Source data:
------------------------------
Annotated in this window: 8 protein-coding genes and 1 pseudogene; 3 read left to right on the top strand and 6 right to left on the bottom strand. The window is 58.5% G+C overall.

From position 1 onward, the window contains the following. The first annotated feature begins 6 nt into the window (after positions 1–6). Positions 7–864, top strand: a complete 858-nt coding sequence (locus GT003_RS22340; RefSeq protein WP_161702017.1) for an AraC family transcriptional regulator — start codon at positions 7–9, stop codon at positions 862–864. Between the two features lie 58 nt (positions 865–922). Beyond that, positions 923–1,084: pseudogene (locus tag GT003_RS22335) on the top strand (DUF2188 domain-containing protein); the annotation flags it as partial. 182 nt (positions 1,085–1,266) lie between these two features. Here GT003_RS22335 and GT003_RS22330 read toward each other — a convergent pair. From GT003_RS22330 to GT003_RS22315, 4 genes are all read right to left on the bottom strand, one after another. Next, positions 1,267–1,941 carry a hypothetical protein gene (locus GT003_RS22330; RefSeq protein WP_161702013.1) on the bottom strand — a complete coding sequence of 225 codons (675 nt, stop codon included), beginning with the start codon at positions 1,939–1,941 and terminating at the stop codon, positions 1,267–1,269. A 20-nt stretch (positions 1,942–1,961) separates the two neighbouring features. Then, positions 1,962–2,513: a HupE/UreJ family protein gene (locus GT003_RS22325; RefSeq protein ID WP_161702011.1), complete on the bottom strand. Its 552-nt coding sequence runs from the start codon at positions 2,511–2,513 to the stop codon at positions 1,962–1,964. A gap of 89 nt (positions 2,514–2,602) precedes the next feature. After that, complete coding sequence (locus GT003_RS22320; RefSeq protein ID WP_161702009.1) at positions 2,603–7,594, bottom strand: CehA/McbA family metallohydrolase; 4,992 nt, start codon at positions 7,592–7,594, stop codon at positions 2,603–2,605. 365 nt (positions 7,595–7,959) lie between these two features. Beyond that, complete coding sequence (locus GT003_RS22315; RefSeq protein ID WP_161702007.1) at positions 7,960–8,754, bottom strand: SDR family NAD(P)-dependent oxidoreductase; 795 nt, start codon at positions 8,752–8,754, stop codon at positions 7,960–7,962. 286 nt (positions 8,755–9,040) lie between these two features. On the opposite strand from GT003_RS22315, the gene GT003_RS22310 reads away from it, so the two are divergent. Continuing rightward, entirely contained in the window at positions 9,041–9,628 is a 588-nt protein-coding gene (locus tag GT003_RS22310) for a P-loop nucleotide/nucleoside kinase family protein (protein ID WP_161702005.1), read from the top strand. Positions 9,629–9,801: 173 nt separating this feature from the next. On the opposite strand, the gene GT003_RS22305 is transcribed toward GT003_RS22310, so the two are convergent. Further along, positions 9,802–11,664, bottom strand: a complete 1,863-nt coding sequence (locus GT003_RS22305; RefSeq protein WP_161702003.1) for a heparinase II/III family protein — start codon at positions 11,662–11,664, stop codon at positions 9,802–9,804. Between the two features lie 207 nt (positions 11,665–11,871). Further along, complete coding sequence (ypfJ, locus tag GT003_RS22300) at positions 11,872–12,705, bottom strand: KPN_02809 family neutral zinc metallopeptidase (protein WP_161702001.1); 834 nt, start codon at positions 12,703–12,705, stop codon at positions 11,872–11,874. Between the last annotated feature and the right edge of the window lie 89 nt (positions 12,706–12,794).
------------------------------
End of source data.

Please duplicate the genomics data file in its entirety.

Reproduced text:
Annotated in this window: 8 protein-coding genes and 1 pseudogene; 3 read left to right on the top strand and 6 right to left on the bottom strand. The window is 58.5% G+C overall.

From position 1 onward, the window contains the following. The first annotated feature begins 6 nt into the window (after positions 1–6). Positions 7–864, top strand: a complete 858-nt coding sequence (locus GT003_RS22340; RefSeq protein WP_161702017.1) for an AraC family transcriptional regulator — start codon at positions 7–9, stop codon at positions 862–864. Between the two features lie 58 nt (positions 865–922). Beyond that, positions 923–1,084: pseudogene (locus tag GT003_RS22335) on the top strand (DUF2188 domain-containing protein); the annotation flags it as partial. 182 nt (positions 1,085–1,266) lie between these two features. Here GT003_RS22335 and GT003_RS22330 read toward each other — a convergent pair. From GT003_RS22330 to GT003_RS22315, 4 genes are all read right to left on the bottom strand, one after another. Next, positions 1,267–1,941 carry a hypothetical protein gene (locus GT003_RS22330; RefSeq protein WP_161702013.1) on the bottom strand — a complete coding sequence of 225 codons (675 nt, stop codon included), beginning with the start codon at positions 1,939–1,941 and terminating at the stop codon, positions 1,267–1,269. A 20-nt stretch (positions 1,942–1,961) separates the two neighbouring features. Then, positions 1,962–2,513: a HupE/UreJ family protein gene (locus GT003_RS22325; RefSeq protein ID WP_161702011.1), complete on the bottom strand. Its 552-nt coding sequence runs from the start codon at positions 2,511–2,513 to the stop codon at positions 1,962–1,964. A gap of 89 nt (positions 2,514–2,602) precedes the next feature. After that, complete coding sequence (locus GT003_RS22320; RefSeq protein ID WP_161702009.1) at positions 2,603–7,594, bottom strand: CehA/McbA family metallohydrolase; 4,992 nt, start codon at positions 7,592–7,594, stop codon at positions 2,603–2,605. 365 nt (positions 7,595–7,959) lie between these two features. Beyond that, complete coding sequence (locus GT003_RS22315; RefSeq protein ID WP_161702007.1) at positions 7,960–8,754, bottom strand: SDR family NAD(P)-dependent oxidoreductase; 795 nt, start codon at positions 8,752–8,754, stop codon at positions 7,960–7,962. 286 nt (positions 8,755–9,040) lie between these two features. On the opposite strand from GT003_RS22315, the gene GT003_RS22310 reads away from it, so the two are divergent. Continuing rightward, entirely contained in the window at positions 9,041–9,628 is a 588-nt protein-coding gene (locus tag GT003_RS22310) for a P-loop nucleotide/nucleoside kinase family protein (protein ID WP_161702005.1), read from the top strand. Positions 9,629–9,801: 173 nt separating this feature from the next. On the opposite strand, the gene GT003_RS22305 is transcribed toward GT003_RS22310, so the two are convergent. Further along, positions 9,802–11,664, bottom strand: a complete 1,863-nt coding sequence (locus GT003_RS22305; RefSeq protein WP_161702003.1) for a heparinase II/III family protein — start codon at positions 11,662–11,664, stop codon at positions 9,802–9,804. Between the two features lie 207 nt (positions 11,665–11,871). Further along, complete coding sequence (ypfJ, locus tag GT003_RS22300) at positions 11,872–12,705, bottom strand: KPN_02809 family neutral zinc metallopeptidase (protein WP_161702001.1); 834 nt, start codon at positions 12,703–12,705, stop codon at positions 11,872–11,874. Between the last annotated feature and the right edge of the window lie 89 nt (positions 12,706–12,794).